Latest Documents


  • 5-March-2013

    English

    Mental Health and Work: Sweden

    Tackling mental ill-health of the working-age population is becoming a key issue for labour market and social policies in OECD countries. OECD governments increasingly recognise that policy has a major role to play in keeping people with mental ill-health in employment or bringing those outside of the labour market back to it, and in preventing mental illness. This report on Sweden is the second in a series of reports looking at how

  • 5-March-2013

    English

    Mental Health and Work: Norway

    Tackling mental ill-health of the working-age population is becoming a key issue for labour market and social policies in OECD countries. OECD governments increasingly recognise that policy has a major role to play in keeping people with mental ill-health in employment or bringing those outside of the labour market back to it, and in preventing mental illness. This report on Norway is the fourth in a series of reports looking at

  • 28-February-2013

    English

    ELSA Past Seminars

    The OECD Employment, Labour and Social Affairs Directorate has launched in September 2008 a series of seminars open to both external and internal speakers. It is intended to be an informal forum for discussion of policy-oriented empirical research work among policy-makers, academics and OECD staff.

  • 25-February-2013

    English

    Mental Health and Work: Denmark

    Tackling mental ill-health of the working-age population is becoming a key issue for labour market and social policies in OECD countries. OECD governments increasingly recognise that policy has a major role to play in keeping people with mental ill-health in employment or bringing those outside of the labour market back to it, and in preventing mental illness. This report on Denmark is the third in a series of reports looking at

  • 29-January-2013

    English

    Mental Health and Work: Belgium

    Tackling mental ill-health of the working-age population is becoming a key issue for labour market and social policies in OECD countries. OECD governments increasingly recognise that policy has a major role to play in keeping people with mental ill-health in employment or bringing those outside of the labour market back to it, and in preventing mental illness. This report on Belgium is the first in a series of reports looking at

  • 11-December-2012

    English

    Australia’s unique approach to helping the unemployed has delivered good results but challenges remain, says OECD

    Australia’s labour market reforms over the past 15 years have boosted employment and cut welfare benefit dependency.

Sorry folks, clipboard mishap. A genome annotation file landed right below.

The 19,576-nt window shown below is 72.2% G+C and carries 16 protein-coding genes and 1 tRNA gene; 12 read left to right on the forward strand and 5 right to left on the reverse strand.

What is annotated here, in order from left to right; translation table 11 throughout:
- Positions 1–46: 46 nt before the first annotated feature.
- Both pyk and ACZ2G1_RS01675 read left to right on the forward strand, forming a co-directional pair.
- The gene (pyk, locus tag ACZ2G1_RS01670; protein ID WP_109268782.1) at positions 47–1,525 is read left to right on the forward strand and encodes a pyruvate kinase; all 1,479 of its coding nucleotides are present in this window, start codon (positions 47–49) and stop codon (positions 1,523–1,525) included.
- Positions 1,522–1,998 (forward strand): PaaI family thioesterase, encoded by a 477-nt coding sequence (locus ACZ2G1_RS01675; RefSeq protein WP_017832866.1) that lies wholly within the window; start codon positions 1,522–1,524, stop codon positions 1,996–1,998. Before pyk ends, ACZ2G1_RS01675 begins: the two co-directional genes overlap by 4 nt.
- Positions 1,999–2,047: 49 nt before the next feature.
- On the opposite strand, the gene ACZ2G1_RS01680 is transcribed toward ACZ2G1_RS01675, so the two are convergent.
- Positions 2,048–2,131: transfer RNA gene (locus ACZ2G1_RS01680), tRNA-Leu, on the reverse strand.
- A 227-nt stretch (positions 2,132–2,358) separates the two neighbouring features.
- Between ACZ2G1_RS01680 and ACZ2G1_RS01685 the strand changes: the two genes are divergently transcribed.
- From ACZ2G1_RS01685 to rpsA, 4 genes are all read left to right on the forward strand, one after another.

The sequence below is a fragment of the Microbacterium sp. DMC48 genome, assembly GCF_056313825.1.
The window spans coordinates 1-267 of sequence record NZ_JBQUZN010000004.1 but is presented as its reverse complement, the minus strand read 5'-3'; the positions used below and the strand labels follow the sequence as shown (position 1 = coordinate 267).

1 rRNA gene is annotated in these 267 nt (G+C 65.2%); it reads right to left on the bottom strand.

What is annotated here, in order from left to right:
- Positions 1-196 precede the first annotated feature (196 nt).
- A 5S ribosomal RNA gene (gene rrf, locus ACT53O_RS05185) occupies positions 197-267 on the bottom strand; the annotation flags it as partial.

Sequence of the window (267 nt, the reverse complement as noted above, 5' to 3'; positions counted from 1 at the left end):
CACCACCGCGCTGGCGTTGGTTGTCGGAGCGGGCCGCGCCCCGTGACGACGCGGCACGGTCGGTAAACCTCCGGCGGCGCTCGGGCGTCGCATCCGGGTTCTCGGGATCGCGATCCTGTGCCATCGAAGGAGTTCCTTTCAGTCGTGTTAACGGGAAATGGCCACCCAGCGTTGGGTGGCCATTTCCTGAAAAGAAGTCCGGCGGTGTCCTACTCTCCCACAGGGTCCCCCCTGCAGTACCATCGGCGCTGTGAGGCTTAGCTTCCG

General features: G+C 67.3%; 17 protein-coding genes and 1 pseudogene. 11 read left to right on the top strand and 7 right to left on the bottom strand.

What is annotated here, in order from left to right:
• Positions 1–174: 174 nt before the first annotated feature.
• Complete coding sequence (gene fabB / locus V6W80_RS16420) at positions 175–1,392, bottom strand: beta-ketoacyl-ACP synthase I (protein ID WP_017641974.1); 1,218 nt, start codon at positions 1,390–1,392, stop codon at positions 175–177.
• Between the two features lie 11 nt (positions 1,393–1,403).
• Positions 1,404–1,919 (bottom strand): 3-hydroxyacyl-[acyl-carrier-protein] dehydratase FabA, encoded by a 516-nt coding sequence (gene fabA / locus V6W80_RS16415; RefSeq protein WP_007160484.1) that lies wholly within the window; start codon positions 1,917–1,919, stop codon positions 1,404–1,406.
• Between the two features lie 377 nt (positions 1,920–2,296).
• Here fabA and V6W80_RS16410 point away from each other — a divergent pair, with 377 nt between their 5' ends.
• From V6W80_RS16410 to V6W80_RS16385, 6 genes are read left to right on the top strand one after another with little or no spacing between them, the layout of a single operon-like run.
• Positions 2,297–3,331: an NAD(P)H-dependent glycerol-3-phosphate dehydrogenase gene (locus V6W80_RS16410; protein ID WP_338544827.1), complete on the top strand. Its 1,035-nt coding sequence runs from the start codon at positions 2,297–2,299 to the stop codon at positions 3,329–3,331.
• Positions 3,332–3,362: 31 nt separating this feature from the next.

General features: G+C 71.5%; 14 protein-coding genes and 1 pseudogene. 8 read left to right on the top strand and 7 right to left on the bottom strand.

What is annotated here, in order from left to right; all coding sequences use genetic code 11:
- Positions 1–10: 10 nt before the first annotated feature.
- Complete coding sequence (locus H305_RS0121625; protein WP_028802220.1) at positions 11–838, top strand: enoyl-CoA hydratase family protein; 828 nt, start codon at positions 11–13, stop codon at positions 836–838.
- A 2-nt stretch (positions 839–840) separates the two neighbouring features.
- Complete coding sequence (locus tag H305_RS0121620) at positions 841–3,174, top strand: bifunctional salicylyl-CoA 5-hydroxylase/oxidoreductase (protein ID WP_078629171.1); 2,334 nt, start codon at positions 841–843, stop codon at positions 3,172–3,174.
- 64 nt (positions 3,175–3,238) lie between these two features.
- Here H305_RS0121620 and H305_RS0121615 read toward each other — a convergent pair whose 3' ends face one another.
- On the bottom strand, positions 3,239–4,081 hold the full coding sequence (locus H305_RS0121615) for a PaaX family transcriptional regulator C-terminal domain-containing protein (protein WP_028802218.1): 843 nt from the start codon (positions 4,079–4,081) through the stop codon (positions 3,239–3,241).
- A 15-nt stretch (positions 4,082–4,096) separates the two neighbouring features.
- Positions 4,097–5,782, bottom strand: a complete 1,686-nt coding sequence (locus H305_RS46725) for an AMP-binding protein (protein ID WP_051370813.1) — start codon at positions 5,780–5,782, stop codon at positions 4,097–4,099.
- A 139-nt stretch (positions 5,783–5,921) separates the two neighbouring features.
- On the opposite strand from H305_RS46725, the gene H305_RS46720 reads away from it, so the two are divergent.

• 11-December-2012

    English

    Activating Jobseekers - How Australia Does It

    This report on the recent Australian experience with activation policies contains valuable lessons for other countries that need to improve the effectiveness of employment services and control benefit expenditure. It provides overview and assessment of labour market policies in Australia including the main institutions, benefit system, training programmes, employment incentives, and disability employment

  • 16-July-2012

    English, PDF, 366kb

    Estimating equilibrium effects of job search assistance

    This model shows that a large scale role out of the activation program decreases welfare, while a standard partial microeconometric cost-benefit analysis would conclude the opposite.

  • 16-July-2012

    English, PDF, 162kb

    OECD Employment Outlook 2014 - Key findings for the United States

    At 6.2% in July, the US unemployment rate is back where it was in September 2008 when the bankruptcy of Lehman Brothers signalled an intensification of the recession that had already been underway since the end of 2007.

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      Employment policies and data
  • 16-July-2012

    English, PDF, 165kb

    OECD Employment Outlook 2014 - Key findings for Ireland

    Ireland’s workers suffered badly during the economic and financial crisis. The unemployment rate more than tripled from 4.6% in Q1 2007 to its peak of 15.1% in Q4 2011. The situation was even more drastic for 15-24 year olds. The youth unemployment rate rose from 8.8% to just over 31% in the first half of 2012, with a substantial increase in the number of youth not working and not in education or training.

    Related Documents
      Employment policies and data
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